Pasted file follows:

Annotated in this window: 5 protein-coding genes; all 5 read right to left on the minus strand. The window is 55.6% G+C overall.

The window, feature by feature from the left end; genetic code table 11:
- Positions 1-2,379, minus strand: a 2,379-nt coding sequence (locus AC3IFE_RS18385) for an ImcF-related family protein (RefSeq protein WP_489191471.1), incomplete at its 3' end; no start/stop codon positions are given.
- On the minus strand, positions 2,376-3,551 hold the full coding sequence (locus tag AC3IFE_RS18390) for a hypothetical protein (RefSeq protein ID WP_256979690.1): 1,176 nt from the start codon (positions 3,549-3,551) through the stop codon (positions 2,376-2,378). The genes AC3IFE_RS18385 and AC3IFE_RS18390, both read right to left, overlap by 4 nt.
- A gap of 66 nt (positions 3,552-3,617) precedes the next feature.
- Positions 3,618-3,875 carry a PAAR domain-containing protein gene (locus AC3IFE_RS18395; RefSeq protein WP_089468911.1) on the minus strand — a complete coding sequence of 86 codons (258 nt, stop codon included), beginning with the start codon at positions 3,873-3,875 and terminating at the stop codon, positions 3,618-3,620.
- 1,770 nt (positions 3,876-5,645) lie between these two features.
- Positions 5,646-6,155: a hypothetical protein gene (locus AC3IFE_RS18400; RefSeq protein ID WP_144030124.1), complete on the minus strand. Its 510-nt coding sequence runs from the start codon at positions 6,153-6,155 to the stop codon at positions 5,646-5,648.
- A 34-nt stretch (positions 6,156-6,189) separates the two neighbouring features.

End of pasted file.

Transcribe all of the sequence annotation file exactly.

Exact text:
Annotated in this window: 5 protein-coding genes; all 5 read right to left on the minus strand. The window is 55.6% G+C overall.

The window, feature by feature from the left end; genetic code table 11:
- Positions 1-2,379, minus strand: a 2,379-nt coding sequence (locus AC3IFE_RS18385) for an ImcF-related family protein (RefSeq protein WP_489191471.1), incomplete at its 3' end; no start/stop codon positions are given.
- On the minus strand, positions 2,376-3,551 hold the full coding sequence (locus tag AC3IFE_RS18390) for a hypothetical protein (RefSeq protein ID WP_256979690.1): 1,176 nt from the start codon (positions 3,549-3,551) through the stop codon (positions 2,376-2,378). The genes AC3IFE_RS18385 and AC3IFE_RS18390, both read right to left, overlap by 4 nt.
- A gap of 66 nt (positions 3,552-3,617) precedes the next feature.
- Positions 3,618-3,875 carry a PAAR domain-containing protein gene (locus AC3IFE_RS18395; RefSeq protein WP_089468911.1) on the minus strand — a complete coding sequence of 86 codons (258 nt, stop codon included), beginning with the start codon at positions 3,873-3,875 and terminating at the stop codon, positions 3,618-3,620.
- 1,770 nt (positions 3,876-5,645) lie between these two features.
- Positions 5,646-6,155: a hypothetical protein gene (locus AC3IFE_RS18400; RefSeq protein ID WP_144030124.1), complete on the minus strand. Its 510-nt coding sequence runs from the start codon at positions 6,153-6,155 to the stop codon at positions 5,646-5,648.
- A 34-nt stretch (positions 6,156-6,189) separates the two neighbouring features.